She spent the rest of the morning with her family, chatting with her mother, reading to Biyu, and otherwise allowing herself a short time of relaxation. Ling Qi could not afford to do so too often, but she remembered Elder Su’s lessons. It didn’t do to lose oneself entirely in cultivation.


As morning turned into afternoon, Ling Qi took her leave. She had another appointment to keep. Her path took her well outside the village to a travelers’ inn that sat a few kilometers down the road that led further into the province.

Meizhen wanted to avoid disturbing the village, Ling Qi thought wryly as she entered. She hoped her friend’s fine control caught up to the raw power she had cultivated into her domain soon. The inside of the inn was homely, but well kept, with polished wooden floors and undamaged furniture.

She paid her respects to the innkeeper, a wizened stick of a man at the peak of the second realm with a full white beard and many, many scars. From there, she received directions up to the room that her friend was currently occupying. It wasn’t hard to find, being one of only two rooms on the third floor. The formation work that wound around the stairwell, absorbing spiritual energy from above, was rather professionally done. She couldn’t so much as sense a hint of her friend’s aura until she reached the third floor.

Taking a deep breath, Ling Qi stepped up to the closed door, loosened her grip on her own aura to ensure that Meizhen could sense her, and knocked. She could feel a second presence inside, but her friend’s aura rather overwhelmed it, preventing her from getting a feel for this “cousin” just yet.

“Ling Qi, you may enter,” she heard Meizhen call from the other side of the door. Ling Qi’s eyebrows rose in surprise. She had expected her friend to be more stiffly formal with one of her family present.

Still, she opened the door and stepped inside the meeting room without hesitation. The room was windowless and lit by a series of fireless lanterns hanging from the ceiling. Its center was dominated by a heavy polished table surrounded by nearly a dozen chairs. Clearly, this was a room meant for larger meetings.

The ones she had come to meet rose from their seats to greet her, and Ling Qi gave Bai Meizhen a polite bow of greeting before turning her gaze to the other person present. This new Bai was… different.

Where Bai Meizhen was a head shorter than her and the very picture of imperial grace and beauty, outside of her odd coloration, this girl was whipcord thin and almost tall enough to look her directly in the eye. Her features were narrow and had a subtly inhuman cast. Her brows were hairless with a ridge of fine black scales taking their place, and her lips had a faint blue tinge. Less obvious signs included the precise shape of her eyes and contours of cheekbones, all of which leant the other Bai an air of inhumanness. Ling Qi was quite sure that she would have found it unsettling a year ago.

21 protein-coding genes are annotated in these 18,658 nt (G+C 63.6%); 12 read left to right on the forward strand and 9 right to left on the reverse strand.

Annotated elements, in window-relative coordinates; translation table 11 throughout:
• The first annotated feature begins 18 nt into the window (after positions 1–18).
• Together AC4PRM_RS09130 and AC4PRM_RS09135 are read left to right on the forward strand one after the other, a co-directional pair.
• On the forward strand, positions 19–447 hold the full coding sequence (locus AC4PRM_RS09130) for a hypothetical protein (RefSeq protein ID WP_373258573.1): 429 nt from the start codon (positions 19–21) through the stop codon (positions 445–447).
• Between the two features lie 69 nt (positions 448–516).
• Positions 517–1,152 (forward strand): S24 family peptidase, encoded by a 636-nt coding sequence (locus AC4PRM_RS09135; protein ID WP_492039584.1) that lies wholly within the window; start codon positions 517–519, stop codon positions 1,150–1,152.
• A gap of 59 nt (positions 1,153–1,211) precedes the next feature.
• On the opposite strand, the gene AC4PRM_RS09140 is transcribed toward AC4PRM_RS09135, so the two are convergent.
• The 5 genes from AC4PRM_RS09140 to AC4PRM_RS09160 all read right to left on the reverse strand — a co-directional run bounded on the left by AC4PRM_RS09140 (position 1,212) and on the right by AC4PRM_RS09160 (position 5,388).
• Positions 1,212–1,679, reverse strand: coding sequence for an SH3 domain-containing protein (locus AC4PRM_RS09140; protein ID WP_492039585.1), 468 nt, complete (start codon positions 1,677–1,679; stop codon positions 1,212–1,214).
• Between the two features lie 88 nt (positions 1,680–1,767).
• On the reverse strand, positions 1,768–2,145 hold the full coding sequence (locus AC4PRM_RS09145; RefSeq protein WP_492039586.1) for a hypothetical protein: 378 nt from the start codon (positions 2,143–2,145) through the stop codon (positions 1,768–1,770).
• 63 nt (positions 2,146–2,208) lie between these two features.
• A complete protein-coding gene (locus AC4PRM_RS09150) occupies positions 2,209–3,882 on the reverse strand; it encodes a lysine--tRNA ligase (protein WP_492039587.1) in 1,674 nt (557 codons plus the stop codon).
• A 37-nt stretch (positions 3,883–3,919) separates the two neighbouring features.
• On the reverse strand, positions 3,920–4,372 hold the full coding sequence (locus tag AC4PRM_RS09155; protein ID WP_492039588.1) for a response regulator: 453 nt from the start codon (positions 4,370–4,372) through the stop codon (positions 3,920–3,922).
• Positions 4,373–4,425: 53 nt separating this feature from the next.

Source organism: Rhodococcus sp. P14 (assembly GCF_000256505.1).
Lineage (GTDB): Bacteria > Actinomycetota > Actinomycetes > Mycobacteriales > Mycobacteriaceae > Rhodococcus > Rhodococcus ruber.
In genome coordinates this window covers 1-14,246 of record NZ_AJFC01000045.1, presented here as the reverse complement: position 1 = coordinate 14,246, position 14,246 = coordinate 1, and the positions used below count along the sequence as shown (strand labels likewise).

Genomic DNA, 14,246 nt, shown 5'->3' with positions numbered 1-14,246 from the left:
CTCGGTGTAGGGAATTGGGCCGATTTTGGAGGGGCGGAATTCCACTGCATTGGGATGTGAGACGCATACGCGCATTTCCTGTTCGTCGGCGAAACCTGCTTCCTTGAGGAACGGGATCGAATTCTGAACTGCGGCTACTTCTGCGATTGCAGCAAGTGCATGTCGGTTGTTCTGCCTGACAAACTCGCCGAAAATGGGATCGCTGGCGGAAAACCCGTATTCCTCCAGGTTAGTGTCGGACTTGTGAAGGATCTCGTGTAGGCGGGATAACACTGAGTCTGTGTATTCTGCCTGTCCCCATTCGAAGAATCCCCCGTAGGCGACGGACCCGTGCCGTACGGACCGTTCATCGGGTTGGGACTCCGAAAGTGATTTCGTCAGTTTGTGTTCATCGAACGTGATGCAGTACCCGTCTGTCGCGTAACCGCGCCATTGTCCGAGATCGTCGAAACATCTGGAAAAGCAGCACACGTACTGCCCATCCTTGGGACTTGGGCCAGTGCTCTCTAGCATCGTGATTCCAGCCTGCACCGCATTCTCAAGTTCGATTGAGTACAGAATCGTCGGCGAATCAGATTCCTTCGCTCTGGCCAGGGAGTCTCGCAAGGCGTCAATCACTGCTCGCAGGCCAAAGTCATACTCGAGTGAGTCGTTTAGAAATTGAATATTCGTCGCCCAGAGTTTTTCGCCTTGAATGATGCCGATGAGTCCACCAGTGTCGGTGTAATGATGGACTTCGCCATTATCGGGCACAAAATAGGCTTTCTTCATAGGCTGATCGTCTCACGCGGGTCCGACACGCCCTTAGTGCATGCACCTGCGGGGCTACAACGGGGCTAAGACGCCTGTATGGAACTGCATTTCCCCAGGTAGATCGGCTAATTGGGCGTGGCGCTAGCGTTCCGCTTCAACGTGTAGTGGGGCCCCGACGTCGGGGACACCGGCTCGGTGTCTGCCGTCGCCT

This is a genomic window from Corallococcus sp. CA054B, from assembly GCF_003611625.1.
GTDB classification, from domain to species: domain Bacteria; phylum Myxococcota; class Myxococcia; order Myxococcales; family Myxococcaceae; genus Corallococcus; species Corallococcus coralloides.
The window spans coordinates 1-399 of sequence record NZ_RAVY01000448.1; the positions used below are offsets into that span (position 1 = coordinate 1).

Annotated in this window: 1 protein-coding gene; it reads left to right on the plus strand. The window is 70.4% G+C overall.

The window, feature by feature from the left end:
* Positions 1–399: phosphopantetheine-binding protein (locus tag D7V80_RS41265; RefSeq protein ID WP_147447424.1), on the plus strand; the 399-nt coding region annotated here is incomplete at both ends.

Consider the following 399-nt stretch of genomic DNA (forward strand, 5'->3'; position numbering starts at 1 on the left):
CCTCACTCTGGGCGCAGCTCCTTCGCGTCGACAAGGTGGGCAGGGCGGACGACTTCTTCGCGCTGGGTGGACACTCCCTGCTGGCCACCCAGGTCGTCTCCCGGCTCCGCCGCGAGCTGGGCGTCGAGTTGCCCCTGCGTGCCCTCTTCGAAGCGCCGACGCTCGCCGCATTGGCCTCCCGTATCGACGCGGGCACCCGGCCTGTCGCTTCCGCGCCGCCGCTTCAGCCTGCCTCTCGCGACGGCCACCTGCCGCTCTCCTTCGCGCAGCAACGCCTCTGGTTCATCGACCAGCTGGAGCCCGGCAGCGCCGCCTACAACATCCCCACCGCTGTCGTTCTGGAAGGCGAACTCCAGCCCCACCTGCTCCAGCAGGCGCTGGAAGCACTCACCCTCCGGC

Like Meizhen’s, the other Bai wore her hair long, but her hair was a silky black and had been gathered into a number of braids, two hanging in front of her ears and the third making a long tail that reached her lower back. Ling Qi could see the metal glinting among the braided strands. Some kind of weapon, perhaps?

The other Bai’s gown was, unsurprisingly, one of the standard Argent uniforms, although the underlayer of the gown was black. The girl’s expression was studiously neutral, and she was of the early second realm. Ling Qi could tell that the girl was studying her intensely.

She offered the second Bai a somewhat shallower bow and smiled as she shut the door behind her. “Bai Meizhen, thank you very much for your invitation.” She followed her friend’s lead, and sure enough, the younger Bai bristled, a flash of irritation crossing her bright yellow eyes.

“Ling Qi, I am very glad you came,” Bai Meizhen replied evenly. “May I introduce my cousin, Xiao Fen?”

“I am pleased to make your acquaintance,” Xiao Fen said stiffly.

“I am pleased to meet you as well,” Ling Qi said. If she had to compare the two Bai, Bai Meizhen was a towering serpent, hood unfurled, radiating fear and majesty, while this girl was a tightly coiled viper, hissing in furious warning at the human whose foot had just landed in its burrow.

“Have a seat. I have arranged for drinks to be brought shortly,” Bai Meizhen said, paying no mind to their mutual staring contest.

Ling Qi nodded politely as they moved to take their seats. “I am curious. How are you cousins if you do not share a name?” That might have been mean, she supposed, given the way the younger girl nearly twitched.

“We do not follow imperial convention in that regard,” Bai Meizhen answered. “The eight branches of the Bai clan are as one. We do not cast them off as separate clans. Her full name would be Bai Xiao Fen. I consider her my cousin regardless.”

“You do me honor,” the other girl murmured, briefly taking her eyes off of Ling Qi. The look she gave Meizhen was difficult to read, but Ling Qi found herself relaxing a little. Whatever this girl was, she didn’t hold any ill will toward Meizhen.

A note from Yrsillar